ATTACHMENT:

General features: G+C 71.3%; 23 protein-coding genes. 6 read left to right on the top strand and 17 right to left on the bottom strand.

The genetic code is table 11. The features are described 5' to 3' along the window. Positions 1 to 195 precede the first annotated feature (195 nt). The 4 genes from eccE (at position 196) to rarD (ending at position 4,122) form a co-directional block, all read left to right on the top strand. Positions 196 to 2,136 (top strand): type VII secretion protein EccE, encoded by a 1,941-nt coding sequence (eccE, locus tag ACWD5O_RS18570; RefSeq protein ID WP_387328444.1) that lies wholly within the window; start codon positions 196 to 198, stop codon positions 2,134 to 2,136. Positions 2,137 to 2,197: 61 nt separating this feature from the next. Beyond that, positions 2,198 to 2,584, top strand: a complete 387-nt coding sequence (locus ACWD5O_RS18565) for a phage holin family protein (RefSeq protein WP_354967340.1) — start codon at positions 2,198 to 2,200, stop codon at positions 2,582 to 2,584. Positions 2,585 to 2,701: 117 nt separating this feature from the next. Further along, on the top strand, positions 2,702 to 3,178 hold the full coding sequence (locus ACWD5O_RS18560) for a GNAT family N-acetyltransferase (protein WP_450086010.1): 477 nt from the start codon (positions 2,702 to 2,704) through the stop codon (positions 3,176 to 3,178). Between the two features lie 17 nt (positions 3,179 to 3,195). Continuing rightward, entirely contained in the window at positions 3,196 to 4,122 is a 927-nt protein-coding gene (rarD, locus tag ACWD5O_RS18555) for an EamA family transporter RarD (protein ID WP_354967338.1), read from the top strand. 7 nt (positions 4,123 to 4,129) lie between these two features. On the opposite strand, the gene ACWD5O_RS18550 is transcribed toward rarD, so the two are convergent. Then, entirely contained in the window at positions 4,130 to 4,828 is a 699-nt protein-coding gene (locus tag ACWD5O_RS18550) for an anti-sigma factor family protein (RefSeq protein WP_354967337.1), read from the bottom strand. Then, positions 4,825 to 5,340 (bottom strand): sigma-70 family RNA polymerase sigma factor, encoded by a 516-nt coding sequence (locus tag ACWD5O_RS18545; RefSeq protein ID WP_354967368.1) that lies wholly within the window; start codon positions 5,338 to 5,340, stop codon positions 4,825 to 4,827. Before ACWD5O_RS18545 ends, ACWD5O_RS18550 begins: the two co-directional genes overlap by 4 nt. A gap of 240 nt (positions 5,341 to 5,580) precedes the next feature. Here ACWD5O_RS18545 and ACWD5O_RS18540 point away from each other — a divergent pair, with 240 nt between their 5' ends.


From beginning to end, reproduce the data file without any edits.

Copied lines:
General features: G+C 71.3%; 23 protein-coding genes. 6 read left to right on the top strand and 17 right to left on the bottom strand.

The genetic code is table 11. The features are described 5' to 3' along the window. Positions 1 to 195 precede the first annotated feature (195 nt). The 4 genes from eccE (at position 196) to rarD (ending at position 4,122) form a co-directional block, all read left to right on the top strand. Positions 196 to 2,136 (top strand): type VII secretion protein EccE, encoded by a 1,941-nt coding sequence (eccE, locus tag ACWD5O_RS18570; RefSeq protein ID WP_387328444.1) that lies wholly within the window; start codon positions 196 to 198, stop codon positions 2,134 to 2,136. Positions 2,137 to 2,197: 61 nt separating this feature from the next. Beyond that, positions 2,198 to 2,584, top strand: a complete 387-nt coding sequence (locus ACWD5O_RS18565) for a phage holin family protein (RefSeq protein WP_354967340.1) — start codon at positions 2,198 to 2,200, stop codon at positions 2,582 to 2,584. Positions 2,585 to 2,701: 117 nt separating this feature from the next. Further along, on the top strand, positions 2,702 to 3,178 hold the full coding sequence (locus ACWD5O_RS18560) for a GNAT family N-acetyltransferase (protein WP_450086010.1): 477 nt from the start codon (positions 2,702 to 2,704) through the stop codon (positions 3,176 to 3,178). Between the two features lie 17 nt (positions 3,179 to 3,195). Continuing rightward, entirely contained in the window at positions 3,196 to 4,122 is a 927-nt protein-coding gene (rarD, locus tag ACWD5O_RS18555) for an EamA family transporter RarD (protein ID WP_354967338.1), read from the top strand. 7 nt (positions 4,123 to 4,129) lie between these two features. On the opposite strand, the gene ACWD5O_RS18550 is transcribed toward rarD, so the two are convergent. Then, entirely contained in the window at positions 4,130 to 4,828 is a 699-nt protein-coding gene (locus tag ACWD5O_RS18550) for an anti-sigma factor family protein (RefSeq protein WP_354967337.1), read from the bottom strand. Then, positions 4,825 to 5,340 (bottom strand): sigma-70 family RNA polymerase sigma factor, encoded by a 516-nt coding sequence (locus tag ACWD5O_RS18545; RefSeq protein ID WP_354967368.1) that lies wholly within the window; start codon positions 5,338 to 5,340, stop codon positions 4,825 to 4,827. Before ACWD5O_RS18545 ends, ACWD5O_RS18550 begins: the two co-directional genes overlap by 4 nt. A gap of 240 nt (positions 5,341 to 5,580) precedes the next feature. Here ACWD5O_RS18545 and ACWD5O_RS18540 point away from each other — a divergent pair, with 240 nt between their 5' ends.